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Positive, neutral and negative gearing explained

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Positive, neutral and negative gearing explained

You’ve probably heard of negative gearing, but what’s all the hype about? To find out, let’s look at the pros, cons and different ways you can gear an investment property.

What is positive, neutral and negative gearing? And how do they work?

If you have a positively geared investment property, it means your rental income is more than your expenses (like interest repayments and maintenance costs) so you end up with a profit. Nice!

A neutrally geared property means your rental income is the same as your expenses.

And a negatively geared investment property means your rental income is less than your expenses, so technically you make a loss on your investment. More on this later.

What are the pros of negative gearing in Australia?

You might be wondering, is negative gearing a good thing? Something negative can’t be positive… right? Turns out there are some pros because you might be able to claim your losses as a tax deduction. Plus, over time your property will hopefully increase in value, AKA capital growth.

For an example of negative gearing, take Lee. He bought an investment property for $600,000. His yearly expenses were $30,000 and his rental income was $20,000, so he lost $10,000. On the flip side, Lee then claimed his losses at tax time to reduce his taxable income. Also, after the first year his property value rose by 6%, which is great news for Lee in the long run.


Pro tip: Property taxes change from state to state, so what’s allowed in NSW might be different in VIC, QLD or another state. Chat with a tax expert for advice.

The cons of negative gearing

In the short-term, negatively geared properties don’t make a profit so you’ll probably need a bit of cash in the bank to cover your losses. Plus, if interest rates rise and you can’t meet your new repayments, you might have to think about selling.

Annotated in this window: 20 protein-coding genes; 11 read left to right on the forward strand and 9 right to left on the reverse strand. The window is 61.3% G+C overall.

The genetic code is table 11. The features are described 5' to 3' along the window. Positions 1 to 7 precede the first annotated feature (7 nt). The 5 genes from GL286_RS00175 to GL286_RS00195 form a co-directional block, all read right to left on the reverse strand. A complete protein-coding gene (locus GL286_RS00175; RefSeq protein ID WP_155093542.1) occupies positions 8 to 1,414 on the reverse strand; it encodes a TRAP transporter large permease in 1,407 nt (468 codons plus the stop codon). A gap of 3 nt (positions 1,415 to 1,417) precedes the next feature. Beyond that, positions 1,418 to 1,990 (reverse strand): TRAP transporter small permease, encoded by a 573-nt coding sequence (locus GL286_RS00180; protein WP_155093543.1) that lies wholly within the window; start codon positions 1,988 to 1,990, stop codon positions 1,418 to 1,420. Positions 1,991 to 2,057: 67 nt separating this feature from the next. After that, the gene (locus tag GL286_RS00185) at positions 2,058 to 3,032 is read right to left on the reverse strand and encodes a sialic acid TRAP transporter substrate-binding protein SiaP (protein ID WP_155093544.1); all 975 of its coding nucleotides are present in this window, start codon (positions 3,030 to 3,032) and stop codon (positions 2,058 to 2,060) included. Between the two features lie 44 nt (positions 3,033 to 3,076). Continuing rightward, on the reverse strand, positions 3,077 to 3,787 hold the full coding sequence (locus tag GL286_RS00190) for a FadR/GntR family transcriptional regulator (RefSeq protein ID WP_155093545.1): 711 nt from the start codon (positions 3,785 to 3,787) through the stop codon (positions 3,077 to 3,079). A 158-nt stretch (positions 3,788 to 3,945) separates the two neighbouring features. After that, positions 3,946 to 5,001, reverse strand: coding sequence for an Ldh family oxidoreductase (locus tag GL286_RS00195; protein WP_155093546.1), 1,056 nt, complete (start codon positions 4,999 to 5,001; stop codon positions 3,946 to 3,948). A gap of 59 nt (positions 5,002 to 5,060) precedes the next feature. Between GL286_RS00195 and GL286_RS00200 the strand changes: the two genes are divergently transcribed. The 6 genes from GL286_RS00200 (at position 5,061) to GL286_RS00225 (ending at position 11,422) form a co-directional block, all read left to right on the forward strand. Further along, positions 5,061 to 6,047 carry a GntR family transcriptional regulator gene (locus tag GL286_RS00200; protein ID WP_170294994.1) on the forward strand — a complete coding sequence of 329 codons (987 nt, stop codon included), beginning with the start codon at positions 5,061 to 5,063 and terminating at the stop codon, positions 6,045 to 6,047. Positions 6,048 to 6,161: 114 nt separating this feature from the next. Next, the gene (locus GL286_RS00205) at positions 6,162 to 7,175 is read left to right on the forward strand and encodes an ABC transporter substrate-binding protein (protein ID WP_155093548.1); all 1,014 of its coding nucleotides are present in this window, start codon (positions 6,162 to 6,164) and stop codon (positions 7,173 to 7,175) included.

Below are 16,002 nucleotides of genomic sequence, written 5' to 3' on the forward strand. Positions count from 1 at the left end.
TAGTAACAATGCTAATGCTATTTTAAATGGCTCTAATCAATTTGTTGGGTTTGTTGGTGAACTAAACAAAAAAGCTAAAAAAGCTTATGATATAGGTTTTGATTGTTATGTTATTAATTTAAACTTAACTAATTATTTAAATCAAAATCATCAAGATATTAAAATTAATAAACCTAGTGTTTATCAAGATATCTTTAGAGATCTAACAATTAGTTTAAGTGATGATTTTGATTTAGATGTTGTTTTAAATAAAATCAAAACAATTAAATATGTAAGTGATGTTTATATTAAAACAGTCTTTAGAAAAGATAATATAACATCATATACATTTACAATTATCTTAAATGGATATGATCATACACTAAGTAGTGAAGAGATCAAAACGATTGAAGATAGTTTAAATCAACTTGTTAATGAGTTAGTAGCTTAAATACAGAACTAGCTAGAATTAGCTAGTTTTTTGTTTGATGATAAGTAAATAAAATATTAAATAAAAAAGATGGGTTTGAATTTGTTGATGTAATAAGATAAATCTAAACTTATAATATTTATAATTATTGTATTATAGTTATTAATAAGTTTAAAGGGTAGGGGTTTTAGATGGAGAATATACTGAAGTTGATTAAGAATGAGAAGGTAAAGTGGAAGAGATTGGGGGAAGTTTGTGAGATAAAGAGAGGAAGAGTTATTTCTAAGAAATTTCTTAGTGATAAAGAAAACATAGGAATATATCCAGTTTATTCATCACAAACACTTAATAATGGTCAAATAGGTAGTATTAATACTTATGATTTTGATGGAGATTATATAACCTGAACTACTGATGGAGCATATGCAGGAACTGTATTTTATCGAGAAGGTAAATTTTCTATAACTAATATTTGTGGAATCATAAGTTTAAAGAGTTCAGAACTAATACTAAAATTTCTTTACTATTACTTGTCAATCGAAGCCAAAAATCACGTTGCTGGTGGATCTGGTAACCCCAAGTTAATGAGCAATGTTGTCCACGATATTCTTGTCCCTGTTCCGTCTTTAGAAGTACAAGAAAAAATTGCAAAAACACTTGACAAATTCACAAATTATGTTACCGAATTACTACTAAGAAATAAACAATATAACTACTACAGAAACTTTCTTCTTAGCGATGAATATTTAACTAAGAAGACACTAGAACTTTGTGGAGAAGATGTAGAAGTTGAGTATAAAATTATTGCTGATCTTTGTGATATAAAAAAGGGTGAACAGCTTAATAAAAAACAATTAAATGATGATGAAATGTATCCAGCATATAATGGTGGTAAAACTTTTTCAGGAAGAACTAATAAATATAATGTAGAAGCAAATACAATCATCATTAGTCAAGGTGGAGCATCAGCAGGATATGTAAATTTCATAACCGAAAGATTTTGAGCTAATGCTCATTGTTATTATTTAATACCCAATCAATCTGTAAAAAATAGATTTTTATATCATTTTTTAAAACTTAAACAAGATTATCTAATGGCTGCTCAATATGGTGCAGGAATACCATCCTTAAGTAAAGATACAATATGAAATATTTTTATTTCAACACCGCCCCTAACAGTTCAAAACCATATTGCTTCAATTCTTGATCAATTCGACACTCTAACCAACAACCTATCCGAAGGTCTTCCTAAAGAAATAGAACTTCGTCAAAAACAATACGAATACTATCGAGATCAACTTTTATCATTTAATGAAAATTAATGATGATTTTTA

What are the pros of positive gearing?

We think that the main benefit is cash flow. Once you’ve sorted out your monthly expenses, a positively geared property will give you more money to play with. Who doesn’t want that? And if you’re saving up for another investment property, the extra cash coming in the door could help you get another loan.

The cons of positive gearing

The extra money is nice, but it also means you have to pay more tax. Plus if you live in an urban area, you might have to hit the highway to find your next investment because positively geared properties are more common in regional towns. Road trip anyone?

Before jumping into the property market, think about which gearing strategy will work best for you. If you’ve already figured that out, it’s time to track down an epic investor home loan. Take a squiz at our super competitive interest rates, here.*

 

If you want to find out more about how negative gearing works or the tax benefits, use a negative gearing tax calculator or check out the ATO for more info.

* UBank is a division of National Australia Bank Limited ABN 12 004 044 937 AFSL and Australian Credit Licence 230686. Credit is provided by AFSH Nominees Pty Ltd ABN 51 143 937 437 Australian Credit Licence 391192. UBank is the mortgage manager for UHomeLoan products.


The information contained in this article is of a general nature only. It doesn’t take account of any person’s objectives, financial situation or needs. Before acting on this information, you should consider whether it is appropriate for your circumstances and seek independent legal, financial, and taxation advice.